Last Updated on 4 weeks by Isreal Olabanji DST RN
Dental suction is often necessary to remove too much saliva and fluid during oral surgery. Suctioning helps to prevent choking and aspiration while maintaining a clean oral cavity during the procedure. In addition, a dental dam or cotton roll maybe use where necessary.
Why do you need to suction?
Many individuals suffer from dental anxiety. Surgery is often necessary to treat tooth decay and cavities, broken teeth, and jaw and other oral problems. However, with the right techniques, dental suction can lower the risk of complications and ease dental anxiety.
You must also suction patients when:
- If their airway is blocked.
- They can not swallow saliva on their own.
- Tooth breaks during the procedure which can lead to choking.
- Equipment breaks can lead to immediate risk of aspiration.
- If the individual patient expresses discomfort due to excessive saliva or other fluids.
General Suctioning Guidelines
The main purpose of the high-velocity evacuator (HVE) is to remove aerosols from the environment and keep the tooth of interest isolated and dry. The main purpose of the saliva ejector is to reduce pooling of saliva.
Basic Suctioning Techniques
- Never place dental suctions down the middle of the patient’s mouth. This will
cause the patient to gag or choke.
- Do not touch the dentist’s instrument or handpiece with the dental suction!
- Position the dental suction so that it does not obstruct the dentist’s mirror or the dentist’s line of sight, and does not suction intra-oral tissues (i.e. cheek, tongue, lips)
- An HVE should be placed opposite the side of the handpiece or instrument. The HVE inlet should be oriented slightly occlusal and lateral to the aerosol source. It should be placed no more than 1-2 cm away from the aerosol-producing instrument—close enough to adequately reduce aerosols, but not so close that there is excessive pinching or stretching forces on intra-oral tissues.
- Monitor if there is no broken teeth or equipment left in the patient’s mouth to prevent an unexpected dental emergency.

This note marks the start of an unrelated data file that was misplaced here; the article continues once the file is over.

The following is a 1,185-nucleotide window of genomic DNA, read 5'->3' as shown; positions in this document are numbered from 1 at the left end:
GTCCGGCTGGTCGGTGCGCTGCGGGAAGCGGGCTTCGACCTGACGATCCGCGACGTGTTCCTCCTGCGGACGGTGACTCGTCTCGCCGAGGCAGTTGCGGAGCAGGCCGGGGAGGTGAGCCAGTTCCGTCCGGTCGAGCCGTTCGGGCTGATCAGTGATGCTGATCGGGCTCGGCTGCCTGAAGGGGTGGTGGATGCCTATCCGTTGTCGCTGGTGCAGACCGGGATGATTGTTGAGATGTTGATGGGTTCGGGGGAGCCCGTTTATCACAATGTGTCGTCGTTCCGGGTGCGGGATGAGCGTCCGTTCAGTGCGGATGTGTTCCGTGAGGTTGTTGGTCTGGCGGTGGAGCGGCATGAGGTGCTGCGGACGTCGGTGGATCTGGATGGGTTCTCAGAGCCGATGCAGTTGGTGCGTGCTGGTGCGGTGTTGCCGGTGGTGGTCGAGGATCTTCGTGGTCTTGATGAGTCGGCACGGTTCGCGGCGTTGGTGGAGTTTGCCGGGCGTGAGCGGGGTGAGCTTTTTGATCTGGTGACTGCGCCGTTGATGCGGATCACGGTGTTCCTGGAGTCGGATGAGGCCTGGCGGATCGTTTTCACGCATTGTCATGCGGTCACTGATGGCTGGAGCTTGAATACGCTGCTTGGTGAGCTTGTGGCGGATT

- It is often necessary to reassure the patient. Here is How to Reassure Patients in Dentistry/Nursing
Examples are illustrated below.
- Incorrect suctioning: HVE is pulling the cheek with too much lateral force, causing discomfort.
The HVE inlet is nearly touching the handpiece and is too close to the tongue. (Mandibular molar)
- Correct suctioning: HVE is putting less lateral force on the cheek. The HVE inlet is facing the hard tooth surface and is further away from the tongue.
- Correct suctioning of mandibular anterior teeth
How to Choose the Right Dental Suction Device
Choosing the right dental suction for your patients during the procedure lowers the risk of complications and discomfort. Use the appropriate size that’s is compatible with a wide range of attachments. For help selecting the right suction for your clinic, download this guide, The Ultimate Guide to Purchasing a Portable Emergency Suction Device.
4 Types of Suctioning Machines
- Manual Suction Devices: This device works with a battery. Many healthcare settings have moved away from it because it delivers inappropriate result. It works by squeezing a pump to create a vacuum.
- Wall-Mounted Suction Devices: They are used in many dental offices where patients are unlikely to need transport. Adjusting the settings, changing the tubing, and other strategies can reduce or increase suction power.
- Portable Suction Devices: They are small enough to be easily carried and rely on batteries to sustain their power.
- Makeshift Suction Devices: A long time ago before companies designed suction machines, healthcare setting have to use this device to protect their patient’s airways —often use during battlefield and high-chaos locations.
Even a basic dental operation may become an emergency, particularly if a patient has a history of anaphylactic reactions, such as health risk factors. Emergency responders and dental professionals should be trained to operate promptly anytime a patient has trouble breathing due to anaphylaxis, aspiration, or unexpected vomiting.
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